The word likhit means ‘written’. Therefore, this practice is called ‘written japa’. It involves writing the form of the mantra down in a notebook hundreds of times. For example, you can write the symbol of Aum as follows: You can of course choose any symbol that you wish.
The letters should be as small and as neat as possible. This will increase the concentration. Write each symbol with the utmost care, proportion and sense of beauty. Let each symbol be a work of art, at least to you.
As you write each mantra, you should mentally chant the associated mantra. This may not seem to be a meditational practice, but it is nevertheless. If you write pages and pages of symbols and simultaneously chant the mantra, then you will induce one-pointedness and harmony of mind. If you associate this writing with devotion and/or reflection on the meaning, then this is even better. This is a well-known practice in India. During the month of Shravana, Hindus traditionally pick numerous leaves from the bilva tree. The mantra Aum Namah Shivaya is written on each leaf with red powder and offered to Lord Shiva. This practice continues for a month and generates great devotion.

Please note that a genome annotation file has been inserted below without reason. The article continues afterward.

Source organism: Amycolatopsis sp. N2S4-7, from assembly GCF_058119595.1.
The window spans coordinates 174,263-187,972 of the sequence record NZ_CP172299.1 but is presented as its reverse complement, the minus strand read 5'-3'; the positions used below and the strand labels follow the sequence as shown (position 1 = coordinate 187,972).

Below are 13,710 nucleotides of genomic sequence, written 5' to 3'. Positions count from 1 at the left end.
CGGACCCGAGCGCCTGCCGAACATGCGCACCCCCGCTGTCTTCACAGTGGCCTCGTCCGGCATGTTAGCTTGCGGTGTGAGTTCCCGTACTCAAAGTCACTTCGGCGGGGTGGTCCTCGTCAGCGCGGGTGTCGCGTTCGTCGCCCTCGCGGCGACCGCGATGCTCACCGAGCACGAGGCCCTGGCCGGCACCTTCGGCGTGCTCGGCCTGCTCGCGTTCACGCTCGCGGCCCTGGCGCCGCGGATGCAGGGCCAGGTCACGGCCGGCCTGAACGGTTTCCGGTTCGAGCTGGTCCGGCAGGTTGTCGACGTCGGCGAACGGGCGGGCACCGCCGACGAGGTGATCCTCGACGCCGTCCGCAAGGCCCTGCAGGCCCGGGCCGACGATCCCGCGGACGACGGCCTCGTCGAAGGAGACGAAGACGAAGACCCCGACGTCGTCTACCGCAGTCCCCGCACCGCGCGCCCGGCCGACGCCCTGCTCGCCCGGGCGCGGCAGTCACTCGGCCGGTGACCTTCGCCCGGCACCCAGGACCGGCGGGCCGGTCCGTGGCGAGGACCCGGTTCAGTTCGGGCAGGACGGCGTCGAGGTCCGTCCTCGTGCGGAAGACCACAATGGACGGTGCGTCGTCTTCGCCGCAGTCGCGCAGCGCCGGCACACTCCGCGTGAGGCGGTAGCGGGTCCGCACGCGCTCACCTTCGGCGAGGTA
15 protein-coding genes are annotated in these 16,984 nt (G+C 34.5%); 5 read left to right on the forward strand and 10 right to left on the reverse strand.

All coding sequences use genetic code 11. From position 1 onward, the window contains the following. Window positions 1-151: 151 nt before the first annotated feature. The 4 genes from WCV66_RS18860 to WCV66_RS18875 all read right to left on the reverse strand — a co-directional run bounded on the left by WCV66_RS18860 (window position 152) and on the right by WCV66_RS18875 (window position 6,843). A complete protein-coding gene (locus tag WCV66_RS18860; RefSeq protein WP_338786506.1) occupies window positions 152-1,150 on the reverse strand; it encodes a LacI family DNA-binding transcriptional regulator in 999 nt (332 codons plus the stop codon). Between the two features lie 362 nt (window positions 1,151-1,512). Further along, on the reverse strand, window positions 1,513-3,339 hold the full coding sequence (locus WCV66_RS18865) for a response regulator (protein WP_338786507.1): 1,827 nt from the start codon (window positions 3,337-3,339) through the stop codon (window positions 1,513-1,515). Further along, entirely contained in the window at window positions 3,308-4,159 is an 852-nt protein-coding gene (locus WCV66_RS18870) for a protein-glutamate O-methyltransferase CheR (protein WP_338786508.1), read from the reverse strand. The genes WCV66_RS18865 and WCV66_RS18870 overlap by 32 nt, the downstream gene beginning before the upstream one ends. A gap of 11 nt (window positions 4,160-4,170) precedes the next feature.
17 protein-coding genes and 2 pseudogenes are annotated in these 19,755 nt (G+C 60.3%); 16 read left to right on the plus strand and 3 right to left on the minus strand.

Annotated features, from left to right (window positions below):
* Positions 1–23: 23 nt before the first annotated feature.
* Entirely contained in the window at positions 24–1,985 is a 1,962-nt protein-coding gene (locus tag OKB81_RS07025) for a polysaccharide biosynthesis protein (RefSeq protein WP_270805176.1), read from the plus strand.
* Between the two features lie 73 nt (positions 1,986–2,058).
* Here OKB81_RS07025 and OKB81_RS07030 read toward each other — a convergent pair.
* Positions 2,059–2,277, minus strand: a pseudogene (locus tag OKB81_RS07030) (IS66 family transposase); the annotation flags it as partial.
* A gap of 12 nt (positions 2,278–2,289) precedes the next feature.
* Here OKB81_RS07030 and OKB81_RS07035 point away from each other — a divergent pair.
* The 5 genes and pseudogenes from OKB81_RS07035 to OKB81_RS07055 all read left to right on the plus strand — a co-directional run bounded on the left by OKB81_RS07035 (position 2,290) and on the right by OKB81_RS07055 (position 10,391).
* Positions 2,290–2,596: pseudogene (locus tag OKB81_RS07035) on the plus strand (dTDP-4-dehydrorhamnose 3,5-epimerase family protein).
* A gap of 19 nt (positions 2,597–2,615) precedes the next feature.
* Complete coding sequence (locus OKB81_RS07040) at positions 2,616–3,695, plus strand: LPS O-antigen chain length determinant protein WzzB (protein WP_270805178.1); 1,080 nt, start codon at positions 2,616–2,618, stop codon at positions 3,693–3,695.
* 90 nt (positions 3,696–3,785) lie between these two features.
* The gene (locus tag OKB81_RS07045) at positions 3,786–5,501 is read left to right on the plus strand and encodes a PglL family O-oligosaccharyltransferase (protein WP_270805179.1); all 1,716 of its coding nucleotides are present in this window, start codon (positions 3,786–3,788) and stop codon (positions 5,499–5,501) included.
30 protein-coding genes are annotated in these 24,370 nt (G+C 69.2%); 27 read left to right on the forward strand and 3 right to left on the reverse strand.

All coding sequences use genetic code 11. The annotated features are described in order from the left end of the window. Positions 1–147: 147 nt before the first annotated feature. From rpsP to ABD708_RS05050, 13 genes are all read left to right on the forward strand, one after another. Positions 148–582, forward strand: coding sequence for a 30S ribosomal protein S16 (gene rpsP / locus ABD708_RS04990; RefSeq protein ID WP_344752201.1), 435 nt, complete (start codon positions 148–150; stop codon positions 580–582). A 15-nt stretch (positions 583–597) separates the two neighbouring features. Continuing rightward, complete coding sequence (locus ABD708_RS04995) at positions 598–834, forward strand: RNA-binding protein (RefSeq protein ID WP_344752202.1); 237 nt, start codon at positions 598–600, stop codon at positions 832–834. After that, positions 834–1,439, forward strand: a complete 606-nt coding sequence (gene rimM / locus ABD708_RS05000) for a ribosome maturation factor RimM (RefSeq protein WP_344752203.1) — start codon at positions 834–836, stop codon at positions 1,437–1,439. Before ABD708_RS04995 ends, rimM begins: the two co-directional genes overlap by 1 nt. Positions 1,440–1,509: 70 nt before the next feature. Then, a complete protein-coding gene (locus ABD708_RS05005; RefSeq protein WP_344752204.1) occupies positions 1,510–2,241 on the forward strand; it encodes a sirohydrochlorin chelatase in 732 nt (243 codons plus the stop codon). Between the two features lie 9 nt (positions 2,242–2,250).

This is a practice you may like to try on a quiet Sunday afternoon, instead of reading a newspaper or sleeping.